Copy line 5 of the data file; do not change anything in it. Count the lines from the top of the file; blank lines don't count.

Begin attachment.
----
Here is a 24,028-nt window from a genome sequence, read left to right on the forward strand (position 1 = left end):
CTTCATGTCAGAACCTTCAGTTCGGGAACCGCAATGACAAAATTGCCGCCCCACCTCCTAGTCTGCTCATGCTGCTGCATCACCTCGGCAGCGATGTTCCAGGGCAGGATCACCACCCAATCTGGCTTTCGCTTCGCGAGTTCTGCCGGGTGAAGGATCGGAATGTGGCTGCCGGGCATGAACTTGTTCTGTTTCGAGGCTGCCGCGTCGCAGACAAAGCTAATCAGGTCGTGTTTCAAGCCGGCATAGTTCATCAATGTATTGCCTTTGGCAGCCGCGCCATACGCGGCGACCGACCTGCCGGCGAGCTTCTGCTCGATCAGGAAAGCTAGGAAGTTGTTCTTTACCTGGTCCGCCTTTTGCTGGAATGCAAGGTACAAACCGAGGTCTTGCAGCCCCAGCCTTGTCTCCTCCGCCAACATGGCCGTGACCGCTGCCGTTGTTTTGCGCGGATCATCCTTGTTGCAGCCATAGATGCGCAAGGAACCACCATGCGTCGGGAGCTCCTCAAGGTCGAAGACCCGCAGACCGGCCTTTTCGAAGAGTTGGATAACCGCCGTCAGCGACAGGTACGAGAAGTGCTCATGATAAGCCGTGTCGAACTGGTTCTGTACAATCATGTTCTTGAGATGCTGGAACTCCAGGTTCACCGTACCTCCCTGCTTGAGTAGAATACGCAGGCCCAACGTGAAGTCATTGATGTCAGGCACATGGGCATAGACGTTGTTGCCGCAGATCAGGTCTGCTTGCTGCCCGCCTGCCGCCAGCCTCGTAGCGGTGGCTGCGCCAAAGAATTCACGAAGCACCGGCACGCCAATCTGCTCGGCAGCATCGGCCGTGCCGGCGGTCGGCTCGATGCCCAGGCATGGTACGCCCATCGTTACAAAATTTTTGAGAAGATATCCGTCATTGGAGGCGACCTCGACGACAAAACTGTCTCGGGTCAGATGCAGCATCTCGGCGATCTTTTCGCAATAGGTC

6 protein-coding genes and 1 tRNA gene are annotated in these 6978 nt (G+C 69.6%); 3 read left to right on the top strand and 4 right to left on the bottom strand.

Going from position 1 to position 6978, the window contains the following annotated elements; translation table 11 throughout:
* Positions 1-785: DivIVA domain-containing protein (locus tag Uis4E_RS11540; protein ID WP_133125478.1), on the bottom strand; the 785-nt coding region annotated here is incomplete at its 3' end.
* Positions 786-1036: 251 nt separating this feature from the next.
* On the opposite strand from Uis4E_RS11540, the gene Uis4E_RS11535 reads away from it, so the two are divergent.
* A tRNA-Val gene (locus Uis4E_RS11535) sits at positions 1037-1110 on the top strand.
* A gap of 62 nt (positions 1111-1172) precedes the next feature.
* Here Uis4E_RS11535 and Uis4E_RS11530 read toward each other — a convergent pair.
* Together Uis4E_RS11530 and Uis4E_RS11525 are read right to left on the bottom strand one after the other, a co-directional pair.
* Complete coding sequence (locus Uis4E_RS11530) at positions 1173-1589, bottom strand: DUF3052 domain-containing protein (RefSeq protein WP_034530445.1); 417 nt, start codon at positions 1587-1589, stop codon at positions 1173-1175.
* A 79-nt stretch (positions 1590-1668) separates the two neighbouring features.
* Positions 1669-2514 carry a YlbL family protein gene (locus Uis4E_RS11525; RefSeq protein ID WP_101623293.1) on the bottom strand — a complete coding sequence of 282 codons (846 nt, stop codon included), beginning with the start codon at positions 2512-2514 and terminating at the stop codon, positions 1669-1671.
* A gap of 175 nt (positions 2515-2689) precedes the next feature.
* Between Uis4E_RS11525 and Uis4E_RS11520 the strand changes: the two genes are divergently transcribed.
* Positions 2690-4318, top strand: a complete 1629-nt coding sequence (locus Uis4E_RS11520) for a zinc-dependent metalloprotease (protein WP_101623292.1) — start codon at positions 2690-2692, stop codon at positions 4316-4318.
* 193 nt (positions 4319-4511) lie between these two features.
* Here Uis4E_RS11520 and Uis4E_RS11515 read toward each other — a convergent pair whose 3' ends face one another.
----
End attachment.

* Positions 1-785: DivIVA domain-containing protein (locus tag Uis4E_RS11540; protein ID WP_133125478.1), on the bottom strand; the 785-nt coding region annotated here is incomplete at its 3' end.